Limit on agency
chief’s testimony
irks senator

Bob Watada needed state
permission to speak
to lawmakers

A key state department says Bob Watada, executive director of the semiautonomous Campaign Spending Commission, must get administration permission to testify before the Legislature.

The action by the Department of Accounting and General Services drew immediate criticism from lawmakers, who vowed to come up with legislation to prevent administrators from silencing boards and commissions.

State Comptroller Russ Saito said yesterday that he gave Watada permission to testify against a Lingle campaign spending bill although the department supported it.

However, Saito said he interprets state law to require that he, as the head of DAGS, must testify before the Legislature on campaign-spending matters because the commission is attached to DAGS for administrative purposes.

"I made it clear I was letting him testify against it," Saito said.

Sen. Colleen Hanabusa, Judiciary Committee chairwoman, objected to his statement.

"That's absurd, that's stupid, and I can't believe he would try to silence the Campaign Spending Commission," she said.

During a Judiciary Committee hearing yesterday, Hanabusa said she was "deeply troubled" by Saito's position.

"I have major concerns that a department head would tell someone like the head of the Campaign Spending Commission that he has no right to speak unless he is told to do," said Hanabusa (D, Nanakuli-Makua).

She said she would introduce legislation to change the law.

"We are going to have to say that no department head is going to silence a board or commission," Hanabusa said.

During the hearing, Watada said he found the edict "chilling to the independence" of the commission.

"I am also troubled by it," he said. "I think the law contemplates that the Campaign Spending Commission be independent," Watada added.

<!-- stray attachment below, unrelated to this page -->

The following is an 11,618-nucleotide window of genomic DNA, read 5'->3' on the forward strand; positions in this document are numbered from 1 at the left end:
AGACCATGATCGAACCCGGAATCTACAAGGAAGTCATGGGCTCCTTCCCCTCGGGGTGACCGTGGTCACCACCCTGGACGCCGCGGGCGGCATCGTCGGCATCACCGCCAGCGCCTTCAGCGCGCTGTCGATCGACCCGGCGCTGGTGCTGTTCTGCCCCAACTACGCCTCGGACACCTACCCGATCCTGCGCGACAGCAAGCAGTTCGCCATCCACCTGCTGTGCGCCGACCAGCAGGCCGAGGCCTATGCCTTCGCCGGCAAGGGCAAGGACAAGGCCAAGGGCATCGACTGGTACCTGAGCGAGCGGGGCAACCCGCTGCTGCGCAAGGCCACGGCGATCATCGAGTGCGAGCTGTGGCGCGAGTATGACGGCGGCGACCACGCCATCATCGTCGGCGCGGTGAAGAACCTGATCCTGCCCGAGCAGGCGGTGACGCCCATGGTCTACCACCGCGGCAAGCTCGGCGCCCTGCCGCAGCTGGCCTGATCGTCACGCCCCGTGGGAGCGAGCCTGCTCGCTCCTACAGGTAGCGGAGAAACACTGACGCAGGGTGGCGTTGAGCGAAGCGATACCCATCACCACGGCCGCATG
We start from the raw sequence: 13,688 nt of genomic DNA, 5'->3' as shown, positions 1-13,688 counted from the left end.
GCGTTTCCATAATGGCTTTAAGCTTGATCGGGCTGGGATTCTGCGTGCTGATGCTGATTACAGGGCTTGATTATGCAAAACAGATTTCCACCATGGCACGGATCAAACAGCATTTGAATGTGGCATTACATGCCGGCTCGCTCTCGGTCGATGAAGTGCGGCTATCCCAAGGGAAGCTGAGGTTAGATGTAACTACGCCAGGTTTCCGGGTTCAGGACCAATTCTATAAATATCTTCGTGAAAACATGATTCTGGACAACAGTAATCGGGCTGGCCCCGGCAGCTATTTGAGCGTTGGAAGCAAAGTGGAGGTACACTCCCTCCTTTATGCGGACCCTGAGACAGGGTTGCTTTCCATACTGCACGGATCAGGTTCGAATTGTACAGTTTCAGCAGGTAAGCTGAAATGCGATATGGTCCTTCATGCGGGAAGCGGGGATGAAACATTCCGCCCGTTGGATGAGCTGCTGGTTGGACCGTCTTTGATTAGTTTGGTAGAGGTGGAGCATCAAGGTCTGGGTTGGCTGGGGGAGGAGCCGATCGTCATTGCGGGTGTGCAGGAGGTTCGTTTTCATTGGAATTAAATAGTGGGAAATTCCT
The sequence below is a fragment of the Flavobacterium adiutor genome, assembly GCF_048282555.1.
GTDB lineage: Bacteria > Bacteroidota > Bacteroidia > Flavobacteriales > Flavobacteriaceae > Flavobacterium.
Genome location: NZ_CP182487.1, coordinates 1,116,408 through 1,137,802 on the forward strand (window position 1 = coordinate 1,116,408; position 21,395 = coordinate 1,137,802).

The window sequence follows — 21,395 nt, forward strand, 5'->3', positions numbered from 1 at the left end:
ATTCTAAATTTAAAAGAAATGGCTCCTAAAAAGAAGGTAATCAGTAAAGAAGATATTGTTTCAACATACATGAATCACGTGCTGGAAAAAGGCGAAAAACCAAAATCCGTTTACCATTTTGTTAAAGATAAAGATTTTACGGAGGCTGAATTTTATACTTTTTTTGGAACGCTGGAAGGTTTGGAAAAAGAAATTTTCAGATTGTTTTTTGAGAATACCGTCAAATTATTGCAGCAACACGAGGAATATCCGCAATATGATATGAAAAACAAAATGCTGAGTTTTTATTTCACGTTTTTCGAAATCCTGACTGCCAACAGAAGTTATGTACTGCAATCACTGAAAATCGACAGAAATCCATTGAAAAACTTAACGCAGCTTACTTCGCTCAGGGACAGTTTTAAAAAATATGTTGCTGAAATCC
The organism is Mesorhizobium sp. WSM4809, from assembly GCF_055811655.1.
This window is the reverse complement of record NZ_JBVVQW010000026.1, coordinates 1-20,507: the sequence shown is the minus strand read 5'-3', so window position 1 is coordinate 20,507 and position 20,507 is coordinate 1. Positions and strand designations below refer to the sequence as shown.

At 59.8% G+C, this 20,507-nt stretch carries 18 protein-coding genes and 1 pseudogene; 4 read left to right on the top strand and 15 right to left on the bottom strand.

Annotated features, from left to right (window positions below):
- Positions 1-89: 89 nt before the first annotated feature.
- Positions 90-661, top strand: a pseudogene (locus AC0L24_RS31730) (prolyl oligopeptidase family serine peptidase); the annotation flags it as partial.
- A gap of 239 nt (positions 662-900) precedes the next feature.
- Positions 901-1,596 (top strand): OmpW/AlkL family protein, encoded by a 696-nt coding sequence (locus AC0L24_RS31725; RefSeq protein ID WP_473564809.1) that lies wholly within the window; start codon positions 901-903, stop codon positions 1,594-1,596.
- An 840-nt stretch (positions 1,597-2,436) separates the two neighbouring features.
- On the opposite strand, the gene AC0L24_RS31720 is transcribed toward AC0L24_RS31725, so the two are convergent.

At issue is a state law that says that when a board or commission is attached to a department for administrative purposes, "the head of the department shall represent the board or commission in communications with the governor and with the Legislature."

Saito said he interprets that to mean also testifying before the Legislature.

"I am perplexed as to why it is an issue. ... We are not stopping someone from testifying. What it says is that the head (of the department) represents the board, unless we delegate it," Saito said.

But during yesterday's hearing, Hanabusa said she would request that Watada be allowed to testify without getting permission from the Lingle administration.

"We are specifically asking for your unabridged and unedited position," Hanabusa said.

After the hearing, Sen. Suzanne Chun Oakland, chairwoman of the Health Committee, said she ran into the same problem last year when officials from the Executive Office on Aging said they could not testify.

"Even though they are closest to it, they can't share their perspective on a problem," Chun Oakland said.

"I thought it was unusual, and it is a concern because they can't speak freely," she added.

Saito said he had asked for an opinion from the state attorney general regarding the intent of the law and had received assurances that his interpretation was correct.

The Campaign Spending Commission had been attached to the Lieutenant Governor's Office, but the Legislature moved it to DAGS last year, although its functions or responsibilities were not changed.

Watada and DAGS differed yesterday over a campaign spending bill, Senate Bill 2828, submitted by the Lingle administration, that clarifies how candidates and contributors to political campaigns have to report their contributions.

Watada said the proposal would "create a massive hole in the law that would render contribution limits meaningless."

In prepared testimony, Saito said the bill would "improve public trust."

Jean Aoki, with the League of Women Voters, testified against portions of the bill, saying it would allow a corporation and its partners to give $18,000 to a candidate for governor, while existing law would limit the contribution to a single $6,000 donation.


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